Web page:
Wine Branding: Robert Parker vs. The Wine Advocate

Brand building is a mysterious thing. It's part science, part art. There's no repeatable formula that anyone could tech someone on, say, how to become the next Robert Parker.

Robert Parker and The Wine AdvocateRobert Parker or The Wine Advocate. Which is the bigger brand?

Now that the wine world’s most renowned wine critic has left the building — the very one he created — we should find out soon enough.

As most who follow the world of wine already know, Parker sold his market-moving newsletter The Wine Advocate to an Asian investor syndicate at the end of 2012. The move came as a surprise to many. After all, this is a man who had spent a lifetime building the brand, and his power seemed unassailable. Why give it all up now?

Perhaps he saw the writing on the wall – that the 100-point system would invariably come crashing down soon enough, and the uprising of open-sourced wine reviews via social media and sites like Cellartracker would ultimately dilute his influential voice. Or maybe none of that’s true, and he was just looking for a nice 7-digit pay-day for decades of hard work.

We may never know the true motivation for the sale. What’s perhaps more interesting is the value of a brand, and what happens after a key person is no longer associated with it.

As I thought about the ramifications of Parker’s decision to sell, and the recent departure of lieutenant and heir apparent Antonio Galoni (I’d have to assume he was fired – otherwise why on earth would he leave before having investors lined up for his next venture?) being based in Silicon Valley the most obvious example that came to my mind was Steve Jobs and Apple. Where exactly did the identities of the tech visionary and brick-and-mortar company in Cupertino begin and end? Or was there any delineation at all? Jobs died in 2011 and the company goes on – though it remains to be seen if it can still invent markets like it did with the iPhone and iPad.

Then I realized that the Apple and Wine Advocate analogy was likely flawed. Apple is a large organization, with 72,000 employees and $156 billion in annual revenue. Like any large corporation it has memory, is fluid, and has layers of talent. In effect it’s a living-breathing organism, with an uncanny ability to withstand life-altering threats and diseases. Turns out Apple lives on.

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In the case of Robert Parker, his Wine Advocate, though extremely powerful, was obviously a tiny operation by comparison. Despite having a staff, ultimately people revered its scores because of him. He is/was god. Now that he’s gone, and his next in command has announced his new venture (a web site), I seriously question what value the newsletter will have in the future. The new investors picked up a paying subscriber list. That has value. But how long will members continue to pay if the fine wine guidance they’re getting is coming from plain old staffers, hired by a new Asian-based management team, likely looking to milk the thing for profits?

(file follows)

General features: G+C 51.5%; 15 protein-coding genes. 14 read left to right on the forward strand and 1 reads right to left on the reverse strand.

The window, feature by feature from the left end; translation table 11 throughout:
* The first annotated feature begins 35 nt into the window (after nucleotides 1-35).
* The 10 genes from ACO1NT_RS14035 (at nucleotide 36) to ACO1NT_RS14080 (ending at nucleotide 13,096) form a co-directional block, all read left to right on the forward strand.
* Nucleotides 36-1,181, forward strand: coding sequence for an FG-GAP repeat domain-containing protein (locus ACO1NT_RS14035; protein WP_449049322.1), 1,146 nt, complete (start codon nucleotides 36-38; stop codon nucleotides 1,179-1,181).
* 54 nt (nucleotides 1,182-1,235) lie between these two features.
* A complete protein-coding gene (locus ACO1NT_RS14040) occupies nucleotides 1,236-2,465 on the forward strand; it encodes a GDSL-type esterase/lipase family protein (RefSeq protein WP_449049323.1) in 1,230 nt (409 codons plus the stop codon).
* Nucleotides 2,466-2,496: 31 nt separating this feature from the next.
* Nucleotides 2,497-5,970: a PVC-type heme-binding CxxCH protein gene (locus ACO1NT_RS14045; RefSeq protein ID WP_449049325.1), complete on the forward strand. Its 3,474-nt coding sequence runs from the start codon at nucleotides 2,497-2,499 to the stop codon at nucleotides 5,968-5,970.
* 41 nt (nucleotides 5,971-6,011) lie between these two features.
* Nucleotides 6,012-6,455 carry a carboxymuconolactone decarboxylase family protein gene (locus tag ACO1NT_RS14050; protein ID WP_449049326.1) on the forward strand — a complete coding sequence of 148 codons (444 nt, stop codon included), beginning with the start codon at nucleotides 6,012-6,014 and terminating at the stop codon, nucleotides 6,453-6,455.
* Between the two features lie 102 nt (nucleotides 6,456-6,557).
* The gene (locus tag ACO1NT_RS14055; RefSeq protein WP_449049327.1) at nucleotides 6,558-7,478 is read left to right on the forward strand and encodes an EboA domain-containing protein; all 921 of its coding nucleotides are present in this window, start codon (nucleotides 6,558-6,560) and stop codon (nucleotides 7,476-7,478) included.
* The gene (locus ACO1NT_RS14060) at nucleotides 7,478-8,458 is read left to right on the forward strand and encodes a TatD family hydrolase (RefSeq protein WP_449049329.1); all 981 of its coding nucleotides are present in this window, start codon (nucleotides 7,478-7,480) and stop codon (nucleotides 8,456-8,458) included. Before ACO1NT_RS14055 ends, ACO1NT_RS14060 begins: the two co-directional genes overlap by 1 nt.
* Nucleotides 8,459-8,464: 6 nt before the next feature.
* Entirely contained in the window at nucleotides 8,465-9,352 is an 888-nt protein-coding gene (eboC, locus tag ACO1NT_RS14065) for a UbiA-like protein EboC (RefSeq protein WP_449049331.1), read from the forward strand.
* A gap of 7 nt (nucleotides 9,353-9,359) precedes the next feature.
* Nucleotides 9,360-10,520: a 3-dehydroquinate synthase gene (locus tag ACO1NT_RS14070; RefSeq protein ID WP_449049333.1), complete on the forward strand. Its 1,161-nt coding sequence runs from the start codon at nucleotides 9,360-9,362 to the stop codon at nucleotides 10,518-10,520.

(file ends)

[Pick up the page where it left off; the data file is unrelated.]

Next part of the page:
Most entrepreneurs realize there’s no playbook for success. Fundamentals, yes: hard work, persistence, openness to failure.

In testing the theory of branding, of “Robert Parker” vs. The Wine Advocate, it will be interesting to watch a few things in the coming months and years. Specifically I’ll be looking for answers to these questions:

1. After Parker, will The Wine Advocate have a future – or will it fade into the ether, and become the most significant milestone ever in professional wine criticism?

2. Can Antonio Galoni build his own brand worthy of attention – or was his early success lubricated by the success shining down from the Parker/TWA halo?

3. Is this the start of a new chapter in wine criticism and, more important, will future influence come from somewhere other than the traditional 100-point score, and its traditional delivery vessels (Wine Spectator, Wine Enthusiast, The Wine Advocate)? Then to who, what, and where should we look?

Yes, yes, okay, I admit I’ve raised far more questions than answers. This I do know: the years ahead for the wine industry are interesting ones. The domestic market, particularly generation X and millennials, is accepting of wine more than ever as an alcoholic beverage of choice. The 2012 vintage is the best ever (as far as we can tell at this point). And social media is still in its infancy (though I think we’re past the over-inflated expectations that came with the initial hype).

Brand building is a mysterious thing. It’s part science, part art. There’s no repeatable formula that anyone could tech someone on, say, how to become the next Robert Parker. Most entrepreneurs realize there’s no playbook for success. Fundamentals, yes: hard work, persistence, openness to failure. My guess is that The Wine Advocate will fizzle out over time. Robert Parker, like a martyr, will live on stronger than ever, perpetuated by the myth-building that continues to follow him for better or worse.

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